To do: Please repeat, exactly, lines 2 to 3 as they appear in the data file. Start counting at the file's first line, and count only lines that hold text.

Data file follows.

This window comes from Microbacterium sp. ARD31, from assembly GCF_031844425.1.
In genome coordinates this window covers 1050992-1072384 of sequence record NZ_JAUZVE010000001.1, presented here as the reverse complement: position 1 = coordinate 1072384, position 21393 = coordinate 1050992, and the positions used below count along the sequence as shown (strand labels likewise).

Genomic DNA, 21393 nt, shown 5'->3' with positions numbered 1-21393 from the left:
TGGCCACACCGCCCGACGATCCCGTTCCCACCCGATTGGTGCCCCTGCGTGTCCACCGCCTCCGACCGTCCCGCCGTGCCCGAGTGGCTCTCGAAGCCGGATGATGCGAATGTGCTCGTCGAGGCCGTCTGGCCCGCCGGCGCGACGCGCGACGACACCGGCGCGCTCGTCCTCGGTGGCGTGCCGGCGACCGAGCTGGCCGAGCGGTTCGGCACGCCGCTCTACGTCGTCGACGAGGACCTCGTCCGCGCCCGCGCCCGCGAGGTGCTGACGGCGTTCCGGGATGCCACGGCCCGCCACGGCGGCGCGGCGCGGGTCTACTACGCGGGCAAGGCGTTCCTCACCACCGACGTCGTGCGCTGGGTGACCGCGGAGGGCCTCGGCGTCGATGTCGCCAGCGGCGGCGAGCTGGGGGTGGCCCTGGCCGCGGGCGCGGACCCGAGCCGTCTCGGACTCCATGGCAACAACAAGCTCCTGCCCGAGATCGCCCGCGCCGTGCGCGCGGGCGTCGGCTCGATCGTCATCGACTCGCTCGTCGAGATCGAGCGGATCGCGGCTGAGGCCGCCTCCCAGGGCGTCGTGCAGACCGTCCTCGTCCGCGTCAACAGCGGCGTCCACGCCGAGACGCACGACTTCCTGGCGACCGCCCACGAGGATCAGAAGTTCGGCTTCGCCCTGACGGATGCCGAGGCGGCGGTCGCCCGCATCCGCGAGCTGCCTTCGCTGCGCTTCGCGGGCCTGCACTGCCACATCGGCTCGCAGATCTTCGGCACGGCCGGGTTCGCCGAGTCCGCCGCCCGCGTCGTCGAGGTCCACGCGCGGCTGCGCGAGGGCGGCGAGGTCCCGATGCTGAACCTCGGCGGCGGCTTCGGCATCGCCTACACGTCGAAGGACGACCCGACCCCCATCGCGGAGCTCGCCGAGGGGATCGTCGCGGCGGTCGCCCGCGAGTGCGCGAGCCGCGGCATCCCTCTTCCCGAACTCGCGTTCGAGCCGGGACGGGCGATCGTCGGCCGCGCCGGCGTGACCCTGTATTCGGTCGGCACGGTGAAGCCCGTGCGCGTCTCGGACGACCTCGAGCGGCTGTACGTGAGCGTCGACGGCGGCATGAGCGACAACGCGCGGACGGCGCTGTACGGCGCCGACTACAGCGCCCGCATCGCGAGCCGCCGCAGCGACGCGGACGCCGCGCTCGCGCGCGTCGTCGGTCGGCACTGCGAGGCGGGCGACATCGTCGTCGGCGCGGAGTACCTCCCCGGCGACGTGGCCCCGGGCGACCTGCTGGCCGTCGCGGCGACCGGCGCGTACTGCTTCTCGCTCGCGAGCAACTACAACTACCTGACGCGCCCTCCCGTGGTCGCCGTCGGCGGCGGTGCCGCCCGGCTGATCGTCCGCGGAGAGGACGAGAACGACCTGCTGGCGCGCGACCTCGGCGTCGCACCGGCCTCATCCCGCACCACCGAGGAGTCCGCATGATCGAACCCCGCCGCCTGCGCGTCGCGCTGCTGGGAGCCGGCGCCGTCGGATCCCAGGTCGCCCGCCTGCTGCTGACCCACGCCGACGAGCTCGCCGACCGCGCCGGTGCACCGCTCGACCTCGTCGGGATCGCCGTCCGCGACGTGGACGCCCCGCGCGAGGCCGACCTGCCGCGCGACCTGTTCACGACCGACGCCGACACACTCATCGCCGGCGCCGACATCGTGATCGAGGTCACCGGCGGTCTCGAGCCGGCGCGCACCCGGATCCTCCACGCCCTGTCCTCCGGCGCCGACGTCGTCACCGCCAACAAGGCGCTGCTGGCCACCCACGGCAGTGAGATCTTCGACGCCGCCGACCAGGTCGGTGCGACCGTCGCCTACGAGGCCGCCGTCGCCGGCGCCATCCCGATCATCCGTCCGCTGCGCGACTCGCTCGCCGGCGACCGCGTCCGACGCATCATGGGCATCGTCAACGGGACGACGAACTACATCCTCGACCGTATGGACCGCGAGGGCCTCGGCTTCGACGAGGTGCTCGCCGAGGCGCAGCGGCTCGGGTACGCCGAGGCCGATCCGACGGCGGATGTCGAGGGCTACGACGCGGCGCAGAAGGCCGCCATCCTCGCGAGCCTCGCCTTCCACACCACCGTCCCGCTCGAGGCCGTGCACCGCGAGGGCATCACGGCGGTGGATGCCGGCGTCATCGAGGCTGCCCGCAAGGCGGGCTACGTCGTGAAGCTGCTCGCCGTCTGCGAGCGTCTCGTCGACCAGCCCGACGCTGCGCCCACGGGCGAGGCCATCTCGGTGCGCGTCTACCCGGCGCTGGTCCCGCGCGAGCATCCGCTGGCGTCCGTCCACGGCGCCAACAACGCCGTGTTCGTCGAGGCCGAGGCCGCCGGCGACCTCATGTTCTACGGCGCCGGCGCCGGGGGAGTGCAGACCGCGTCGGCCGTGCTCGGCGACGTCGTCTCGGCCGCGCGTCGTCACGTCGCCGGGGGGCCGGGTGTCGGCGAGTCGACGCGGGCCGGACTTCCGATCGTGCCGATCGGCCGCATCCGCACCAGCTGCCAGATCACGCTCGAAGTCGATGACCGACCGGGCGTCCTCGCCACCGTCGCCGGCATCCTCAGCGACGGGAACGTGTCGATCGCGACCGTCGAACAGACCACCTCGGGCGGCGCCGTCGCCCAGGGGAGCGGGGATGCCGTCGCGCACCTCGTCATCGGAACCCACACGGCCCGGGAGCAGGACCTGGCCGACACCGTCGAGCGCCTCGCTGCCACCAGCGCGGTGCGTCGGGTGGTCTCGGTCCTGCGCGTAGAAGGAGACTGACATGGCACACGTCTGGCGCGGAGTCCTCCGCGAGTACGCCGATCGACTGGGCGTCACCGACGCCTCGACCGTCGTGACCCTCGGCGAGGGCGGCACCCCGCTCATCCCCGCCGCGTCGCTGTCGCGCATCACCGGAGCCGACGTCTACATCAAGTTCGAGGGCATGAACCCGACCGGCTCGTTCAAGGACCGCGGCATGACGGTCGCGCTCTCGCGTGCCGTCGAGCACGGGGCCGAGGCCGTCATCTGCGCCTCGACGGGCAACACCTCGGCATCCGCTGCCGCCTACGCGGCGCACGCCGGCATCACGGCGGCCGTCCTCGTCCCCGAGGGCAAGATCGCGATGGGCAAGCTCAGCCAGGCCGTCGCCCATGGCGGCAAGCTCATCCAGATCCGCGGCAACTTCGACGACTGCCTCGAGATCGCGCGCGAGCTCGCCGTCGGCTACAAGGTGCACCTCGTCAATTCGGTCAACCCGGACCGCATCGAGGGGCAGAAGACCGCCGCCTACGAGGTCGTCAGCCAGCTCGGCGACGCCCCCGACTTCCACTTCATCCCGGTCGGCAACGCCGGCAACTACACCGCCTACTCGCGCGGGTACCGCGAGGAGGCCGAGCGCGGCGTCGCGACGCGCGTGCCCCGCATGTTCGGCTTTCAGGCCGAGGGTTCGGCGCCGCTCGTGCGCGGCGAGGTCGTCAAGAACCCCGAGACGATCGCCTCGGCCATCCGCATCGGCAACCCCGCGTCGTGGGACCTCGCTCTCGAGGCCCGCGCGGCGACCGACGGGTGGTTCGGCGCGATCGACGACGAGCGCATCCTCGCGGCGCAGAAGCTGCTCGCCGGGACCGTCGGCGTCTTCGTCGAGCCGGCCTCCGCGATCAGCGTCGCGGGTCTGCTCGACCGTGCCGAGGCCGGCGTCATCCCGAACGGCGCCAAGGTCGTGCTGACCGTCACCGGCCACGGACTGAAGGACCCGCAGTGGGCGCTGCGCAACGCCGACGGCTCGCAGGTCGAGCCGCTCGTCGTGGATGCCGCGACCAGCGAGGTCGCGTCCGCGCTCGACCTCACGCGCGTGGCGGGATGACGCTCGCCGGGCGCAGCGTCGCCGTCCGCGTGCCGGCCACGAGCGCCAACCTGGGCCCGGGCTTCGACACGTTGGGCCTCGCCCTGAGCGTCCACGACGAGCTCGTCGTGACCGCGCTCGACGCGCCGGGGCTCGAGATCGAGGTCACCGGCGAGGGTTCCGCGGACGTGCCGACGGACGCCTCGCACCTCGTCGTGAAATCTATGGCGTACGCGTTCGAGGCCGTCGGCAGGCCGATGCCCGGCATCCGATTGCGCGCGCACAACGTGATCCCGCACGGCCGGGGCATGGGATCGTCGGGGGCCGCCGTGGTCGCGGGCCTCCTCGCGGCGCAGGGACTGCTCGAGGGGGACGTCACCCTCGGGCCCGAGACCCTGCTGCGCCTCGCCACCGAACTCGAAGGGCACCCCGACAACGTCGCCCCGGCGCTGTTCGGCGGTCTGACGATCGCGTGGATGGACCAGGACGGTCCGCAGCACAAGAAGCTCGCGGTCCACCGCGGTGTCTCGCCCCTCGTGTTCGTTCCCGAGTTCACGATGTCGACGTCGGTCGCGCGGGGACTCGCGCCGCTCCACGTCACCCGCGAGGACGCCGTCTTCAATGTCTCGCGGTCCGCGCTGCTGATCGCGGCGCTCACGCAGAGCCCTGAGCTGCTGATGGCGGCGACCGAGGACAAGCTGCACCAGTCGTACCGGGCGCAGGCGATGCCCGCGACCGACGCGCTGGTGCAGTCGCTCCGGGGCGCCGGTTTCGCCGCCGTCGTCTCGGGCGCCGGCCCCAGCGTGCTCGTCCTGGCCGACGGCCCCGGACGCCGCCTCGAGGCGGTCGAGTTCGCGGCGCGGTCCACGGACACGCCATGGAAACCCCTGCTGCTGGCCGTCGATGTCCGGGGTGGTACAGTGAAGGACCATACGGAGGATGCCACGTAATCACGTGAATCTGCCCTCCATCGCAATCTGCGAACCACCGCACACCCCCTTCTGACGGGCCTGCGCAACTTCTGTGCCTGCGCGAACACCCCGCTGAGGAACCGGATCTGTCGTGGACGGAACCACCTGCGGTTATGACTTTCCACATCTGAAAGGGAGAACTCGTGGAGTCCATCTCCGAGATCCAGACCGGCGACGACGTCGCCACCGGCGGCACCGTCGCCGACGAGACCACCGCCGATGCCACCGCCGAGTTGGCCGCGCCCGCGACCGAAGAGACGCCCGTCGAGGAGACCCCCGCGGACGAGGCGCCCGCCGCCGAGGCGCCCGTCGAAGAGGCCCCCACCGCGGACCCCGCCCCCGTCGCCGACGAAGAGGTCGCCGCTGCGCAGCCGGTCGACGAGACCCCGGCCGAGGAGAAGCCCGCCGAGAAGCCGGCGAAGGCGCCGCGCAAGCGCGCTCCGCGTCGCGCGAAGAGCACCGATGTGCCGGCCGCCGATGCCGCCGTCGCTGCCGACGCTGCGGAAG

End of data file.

In genome coordinates this window covers 1050992-1072384 of sequence record NZ_JAUZVE010000001.1, presented here as the reverse complement: position 1 = coordinate 1072384, position 21393 = coordinate 1050992, and the positions used below count along the sequence as shown (strand labels likewise).

Genomic DNA, 21393 nt, shown 5'->3' with positions numbered 1-21393 from the left: